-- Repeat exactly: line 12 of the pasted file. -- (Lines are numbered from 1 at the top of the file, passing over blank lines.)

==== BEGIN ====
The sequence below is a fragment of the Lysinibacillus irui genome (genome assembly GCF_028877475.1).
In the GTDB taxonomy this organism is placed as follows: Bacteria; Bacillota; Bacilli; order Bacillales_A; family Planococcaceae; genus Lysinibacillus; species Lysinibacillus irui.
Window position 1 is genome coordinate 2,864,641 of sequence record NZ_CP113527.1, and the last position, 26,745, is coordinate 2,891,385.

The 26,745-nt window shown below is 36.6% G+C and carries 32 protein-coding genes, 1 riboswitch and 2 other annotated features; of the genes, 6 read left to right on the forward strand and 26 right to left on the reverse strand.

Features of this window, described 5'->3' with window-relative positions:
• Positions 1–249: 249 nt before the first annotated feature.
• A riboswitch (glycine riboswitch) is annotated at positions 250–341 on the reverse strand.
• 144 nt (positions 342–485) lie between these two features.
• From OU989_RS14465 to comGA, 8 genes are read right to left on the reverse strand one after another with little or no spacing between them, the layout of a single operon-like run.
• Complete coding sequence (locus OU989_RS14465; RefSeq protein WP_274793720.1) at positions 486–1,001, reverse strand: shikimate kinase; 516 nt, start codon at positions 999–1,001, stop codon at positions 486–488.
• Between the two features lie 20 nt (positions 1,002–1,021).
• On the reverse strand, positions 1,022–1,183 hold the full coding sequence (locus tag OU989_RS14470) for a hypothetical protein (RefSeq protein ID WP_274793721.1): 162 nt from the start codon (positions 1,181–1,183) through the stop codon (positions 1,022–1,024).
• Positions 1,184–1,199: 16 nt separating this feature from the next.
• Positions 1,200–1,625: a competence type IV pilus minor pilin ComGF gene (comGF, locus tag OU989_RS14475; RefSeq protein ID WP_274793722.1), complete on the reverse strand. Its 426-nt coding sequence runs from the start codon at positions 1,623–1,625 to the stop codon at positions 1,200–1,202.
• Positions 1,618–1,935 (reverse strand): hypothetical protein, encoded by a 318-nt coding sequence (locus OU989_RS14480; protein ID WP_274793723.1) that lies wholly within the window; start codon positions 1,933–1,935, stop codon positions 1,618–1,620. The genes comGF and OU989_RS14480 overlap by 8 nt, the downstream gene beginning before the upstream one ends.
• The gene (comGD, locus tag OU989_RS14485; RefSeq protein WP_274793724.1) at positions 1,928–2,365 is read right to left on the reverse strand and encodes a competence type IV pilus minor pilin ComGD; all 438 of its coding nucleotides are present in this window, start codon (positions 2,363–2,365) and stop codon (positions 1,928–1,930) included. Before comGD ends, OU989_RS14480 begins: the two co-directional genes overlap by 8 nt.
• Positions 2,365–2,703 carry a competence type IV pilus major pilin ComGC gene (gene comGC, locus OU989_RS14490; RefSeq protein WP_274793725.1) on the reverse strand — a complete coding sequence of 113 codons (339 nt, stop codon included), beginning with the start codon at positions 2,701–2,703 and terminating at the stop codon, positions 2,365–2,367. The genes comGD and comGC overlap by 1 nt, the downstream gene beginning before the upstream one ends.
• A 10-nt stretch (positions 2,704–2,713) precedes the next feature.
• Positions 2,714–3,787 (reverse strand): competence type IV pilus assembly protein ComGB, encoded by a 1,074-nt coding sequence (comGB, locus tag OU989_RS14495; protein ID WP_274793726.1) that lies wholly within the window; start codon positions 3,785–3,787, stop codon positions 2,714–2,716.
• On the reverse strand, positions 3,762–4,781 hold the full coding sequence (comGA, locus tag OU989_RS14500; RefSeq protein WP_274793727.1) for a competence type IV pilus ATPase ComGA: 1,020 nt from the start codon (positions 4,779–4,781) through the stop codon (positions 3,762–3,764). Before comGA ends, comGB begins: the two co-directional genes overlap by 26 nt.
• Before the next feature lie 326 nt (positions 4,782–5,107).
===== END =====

• On the reverse strand, positions 1,022–1,183 hold the full coding sequence (locus tag OU989_RS14470) for a hypothetical protein (RefSeq protein ID WP_274793721.1): 162 nt from the start codon (positions 1,181–1,183) through the stop codon (positions 1,022–1,024).